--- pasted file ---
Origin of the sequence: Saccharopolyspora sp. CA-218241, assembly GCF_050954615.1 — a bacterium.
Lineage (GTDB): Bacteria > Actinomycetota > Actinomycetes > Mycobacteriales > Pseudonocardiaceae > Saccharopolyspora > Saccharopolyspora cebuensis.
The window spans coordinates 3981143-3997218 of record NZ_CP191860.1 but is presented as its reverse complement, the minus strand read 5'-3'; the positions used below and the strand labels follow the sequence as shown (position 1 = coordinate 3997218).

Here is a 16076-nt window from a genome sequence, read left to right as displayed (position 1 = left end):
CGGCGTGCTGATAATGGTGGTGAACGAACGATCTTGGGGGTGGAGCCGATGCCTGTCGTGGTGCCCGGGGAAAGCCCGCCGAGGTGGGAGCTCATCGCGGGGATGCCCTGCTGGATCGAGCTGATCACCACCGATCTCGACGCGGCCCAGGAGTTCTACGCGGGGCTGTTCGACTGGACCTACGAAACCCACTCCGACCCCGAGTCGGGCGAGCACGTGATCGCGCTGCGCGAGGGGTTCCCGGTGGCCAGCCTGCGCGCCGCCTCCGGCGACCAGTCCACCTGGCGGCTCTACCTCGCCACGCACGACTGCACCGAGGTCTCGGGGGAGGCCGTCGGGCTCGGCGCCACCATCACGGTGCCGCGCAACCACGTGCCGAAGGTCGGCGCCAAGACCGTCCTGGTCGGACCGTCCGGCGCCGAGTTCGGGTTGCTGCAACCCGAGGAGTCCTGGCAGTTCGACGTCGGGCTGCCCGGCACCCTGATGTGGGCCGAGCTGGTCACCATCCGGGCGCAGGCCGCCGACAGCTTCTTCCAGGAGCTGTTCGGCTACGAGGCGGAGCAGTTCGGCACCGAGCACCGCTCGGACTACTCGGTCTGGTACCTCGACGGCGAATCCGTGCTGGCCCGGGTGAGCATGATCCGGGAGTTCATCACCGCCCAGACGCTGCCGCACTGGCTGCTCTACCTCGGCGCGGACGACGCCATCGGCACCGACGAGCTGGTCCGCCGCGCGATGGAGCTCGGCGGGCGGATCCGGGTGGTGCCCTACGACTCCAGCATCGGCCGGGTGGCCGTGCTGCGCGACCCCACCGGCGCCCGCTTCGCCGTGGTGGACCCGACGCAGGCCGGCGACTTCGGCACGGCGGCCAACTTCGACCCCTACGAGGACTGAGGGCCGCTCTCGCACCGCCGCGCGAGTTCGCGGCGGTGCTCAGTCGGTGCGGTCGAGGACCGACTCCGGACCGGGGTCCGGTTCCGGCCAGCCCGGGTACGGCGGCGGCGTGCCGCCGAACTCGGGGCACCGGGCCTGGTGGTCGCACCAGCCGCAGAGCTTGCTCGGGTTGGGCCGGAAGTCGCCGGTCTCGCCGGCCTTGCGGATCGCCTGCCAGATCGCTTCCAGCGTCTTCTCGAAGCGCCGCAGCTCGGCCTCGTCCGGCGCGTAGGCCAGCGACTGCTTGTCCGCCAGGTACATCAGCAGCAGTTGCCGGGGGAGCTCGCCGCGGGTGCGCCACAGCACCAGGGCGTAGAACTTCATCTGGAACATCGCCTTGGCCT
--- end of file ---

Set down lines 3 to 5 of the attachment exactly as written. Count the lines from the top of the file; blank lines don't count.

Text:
The window spans coordinates 3981143-3997218 of record NZ_CP191860.1 but is presented as its reverse complement, the minus strand read 5'-3'; the positions used below and the strand labels follow the sequence as shown (position 1 = coordinate 3997218).

Here is a 16076-nt window from a genome sequence, read left to right as displayed (position 1 = left end):
CGGCGTGCTGATAATGGTGGTGAACGAACGATCTTGGGGGTGGAGCCGATGCCTGTCGTGGTGCCCGGGGAAAGCCCGCCGAGGTGGGAGCTCATCGCGGGGATGCCCTGCTGGATCGAGCTGATCACCACCGATCTCGACGCGGCCCAGGAGTTCTACGCGGGGCTGTTCGACTGGACCTACGAAACCCACTCCGACCCCGAGTCGGGCGAGCACGTGATCGCGCTGCGCGAGGGGTTCCCGGTGGCCAGCCTGCGCGCCGCCTCCGGCGACCAGTCCACCTGGCGGCTCTACCTCGCCACGCACGACTGCACCGAGGTCTCGGGGGAGGCCGTCGGGCTCGGCGCCACCATCACGGTGCCGCGCAACCACGTGCCGAAGGTCGGCGCCAAGACCGTCCTGGTCGGACCGTCCGGCGCCGAGTTCGGGTTGCTGCAACCCGAGGAGTCCTGGCAGTTCGACGTCGGGCTGCCCGGCACCCTGATGTGGGCCGAGCTGGTCACCATCCGGGCGCAGGCCGCCGACAGCTTCTTCCAGGAGCTGTTCGGCTACGAGGCGGAGCAGTTCGGCACCGAGCACCGCTCGGACTACTCGGTCTGGTACCTCGACGGCGAATCCGTGCTGGCCCGGGTGAGCATGATCCGGGAGTTCATCACCGCCCAGACGCTGCCGCACTGGCTGCTCTACCTCGGCGCGGACGACGCCATCGGCACCGACGAGCTGGTCCGCCGCGCGATGGAGCTCGGCGGGCGGATCCGGGTGGTGCCCTACGACTCCAGCATCGGCCGGGTGGCCGTGCTGCGCGACCCCACCGGCGCCCGCTTCGCCGTGGTGGACCCGACGCAGGCCGGCGACTTCGGCACGGCGGCCAACTTCGACCCCTACGAGGACTGAGGGCCGCTCTCGCACCGCCGCGCGAGTTCGCGGCGGTGCTCAGTCGGTGCGGTCGAGGACCGACTCCGGACCGGGGTCCGGTTCCGGCCAGCCCGGGTACGGCGGCGGCGTGCCGCCGAACTCGGGGCACCGGGCCTGGTGGTCGCACCAGCCGCAGAGCTTGCTCGGGTTGGGCCGGAAGTCGCCGGTCTCGCCGGCCTTGCGGATCGCCTGCCAGATCGCTTCCAGCGTCTTCTCGAAGCGCCGCAGCTCGGCCTCGTCCGGCGCGTAGGCCAGCGACTGCTTGTCCGCCAGGTACATCAGCAGCAGTTGCCGGGGGAGCTCGCCGCGGGTGCGCCACAGCACCAGGGCGTAGAACTTCATCTGGAACATCGCCTTGGCCT